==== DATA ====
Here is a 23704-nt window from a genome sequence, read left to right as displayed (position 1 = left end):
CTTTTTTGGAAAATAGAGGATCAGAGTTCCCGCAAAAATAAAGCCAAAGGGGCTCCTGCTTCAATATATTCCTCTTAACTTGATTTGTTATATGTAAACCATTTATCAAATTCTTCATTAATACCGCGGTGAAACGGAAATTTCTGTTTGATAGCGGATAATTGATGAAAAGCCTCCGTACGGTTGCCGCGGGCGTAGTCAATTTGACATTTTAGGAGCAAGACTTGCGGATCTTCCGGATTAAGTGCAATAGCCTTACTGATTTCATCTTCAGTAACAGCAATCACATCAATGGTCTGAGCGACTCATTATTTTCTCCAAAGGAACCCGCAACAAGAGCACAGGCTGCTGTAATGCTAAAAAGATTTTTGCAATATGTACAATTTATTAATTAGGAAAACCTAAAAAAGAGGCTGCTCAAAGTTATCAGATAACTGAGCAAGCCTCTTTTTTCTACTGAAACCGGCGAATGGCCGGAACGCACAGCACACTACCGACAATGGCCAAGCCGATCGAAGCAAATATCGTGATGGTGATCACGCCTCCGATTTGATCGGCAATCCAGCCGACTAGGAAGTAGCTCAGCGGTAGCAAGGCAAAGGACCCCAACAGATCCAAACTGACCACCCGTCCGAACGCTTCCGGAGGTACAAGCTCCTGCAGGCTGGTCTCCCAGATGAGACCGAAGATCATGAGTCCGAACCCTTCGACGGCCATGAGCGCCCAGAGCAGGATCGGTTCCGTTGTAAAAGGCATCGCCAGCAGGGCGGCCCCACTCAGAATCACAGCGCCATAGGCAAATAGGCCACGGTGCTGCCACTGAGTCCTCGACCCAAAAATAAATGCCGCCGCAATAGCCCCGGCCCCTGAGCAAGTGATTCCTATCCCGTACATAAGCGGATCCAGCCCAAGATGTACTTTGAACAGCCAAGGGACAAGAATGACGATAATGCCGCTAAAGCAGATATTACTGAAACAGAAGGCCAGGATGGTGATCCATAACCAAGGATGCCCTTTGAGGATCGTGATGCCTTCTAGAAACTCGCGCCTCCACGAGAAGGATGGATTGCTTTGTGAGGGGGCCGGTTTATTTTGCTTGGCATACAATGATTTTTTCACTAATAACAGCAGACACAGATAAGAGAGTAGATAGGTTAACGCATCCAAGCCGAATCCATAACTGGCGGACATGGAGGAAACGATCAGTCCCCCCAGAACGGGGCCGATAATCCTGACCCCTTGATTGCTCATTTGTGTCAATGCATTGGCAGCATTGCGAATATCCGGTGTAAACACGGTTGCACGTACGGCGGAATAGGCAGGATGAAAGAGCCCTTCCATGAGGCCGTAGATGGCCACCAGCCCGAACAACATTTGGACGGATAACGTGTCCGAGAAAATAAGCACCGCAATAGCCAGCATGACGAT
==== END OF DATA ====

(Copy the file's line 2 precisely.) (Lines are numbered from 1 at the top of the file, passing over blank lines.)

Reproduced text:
CTTTTTTGGAAAATAGAGGATCAGAGTTCCCGCAAAAATAAAGCCAAAGGGGCTCCTGCTTCAATATATTCCTCTTAACTTGATTTGTTATATGTAAACCATTTATCAAATTCTTCATTAATACCGCGGTGAAACGGAAATTTCTGTTTGATAGCGGATAATTGATGAAAAGCCTCCGTACGGTTGCCGCGGGCGTAGTCAATTTGACATTTTAGGAGCAAGACTTGCGGATCTTCCGGATTAAGTGCAATAGCCTTACTGATTTCATCTTCAGTAACAGCAATCACATCAATGGTCTGAGCGACTCATTATTTTCTCCAAAGGAACCCGCAACAAGAGCACAGGCTGCTGTAATGCTAAAAAGATTTTTGCAATATGTACAATTTATTAATTAGGAAAACCTAAAAAAGAGGCTGCTCAAAGTTATCAGATAACTGAGCAAGCCTCTTTTTTCTACTGAAACCGGCGAATGGCCGGAACGCACAGCACACTACCGACAATGGCCAAGCCGATCGAAGCAAATATCGTGATGGTGATCACGCCTCCGATTTGATCGGCAATCCAGCCGACTAGGAAGTAGCTCAGCGGTAGCAAGGCAAAGGACCCCAACAGATCCAAACTGACCACCCGTCCGAACGCTTCCGGAGGTACAAGCTCCTGCAGGCTGGTCTCCCAGATGAGACCGAAGATCATGAGTCCGAACCCTTCGACGGCCATGAGCGCCCAGAGCAGGATCGGTTCCGTTGTAAAAGGCATCGCCAGCAGGGCGGCCCCACTCAGAATCACAGCGCCATAGGCAAATAGGCCACGGTGCTGCCACTGAGTCCTCGACCCAAAAATAAATGCCGCCGCAATAGCCCCGGCCCCTGAGCAAGTGATTCCTATCCCGTACATAAGCGGATCCAGCCCAAGATGTACTTTGAACAGCCAAGGGACAAGAATGACGATAATGCCGCTAAAGCAGATATTACTGAAACAGAAGGCCAGGATGGTGATCCATAACCAAGGATGCCCTTTGAGGATCGTGATGCCTTCTAGAAACTCGCGCCTCCACGAGAAGGATGGATTGCTTTGTGAGGGGGCCGGTTTATTTTGCTTGGCATACAATGATTTTTTCACTAATAACAGCAGACACAGATAAGAGAGTAGATAGGTTAACGCATCCAAGCCGAATCCATAACTGGCGGACATGGAGGAAACGATCAGTCCCCCCAGAACGGGGCCGATAATCCTGACCCCTTGATTGCTCATTTGTGTCAATGCATTGGCAGCATTGCGAATATCCGGTGTAAACACGGTTGCACGTACGGCGGAATAGGCAGGATGAAAGAGCCCTTCCATGAGGCCGTAGATGGCCACCAGCCCGAACAACATTTGGACGGATAACGTGTCCGAGAAAATAAGCACCGCAATAGCCAGCATGACGAT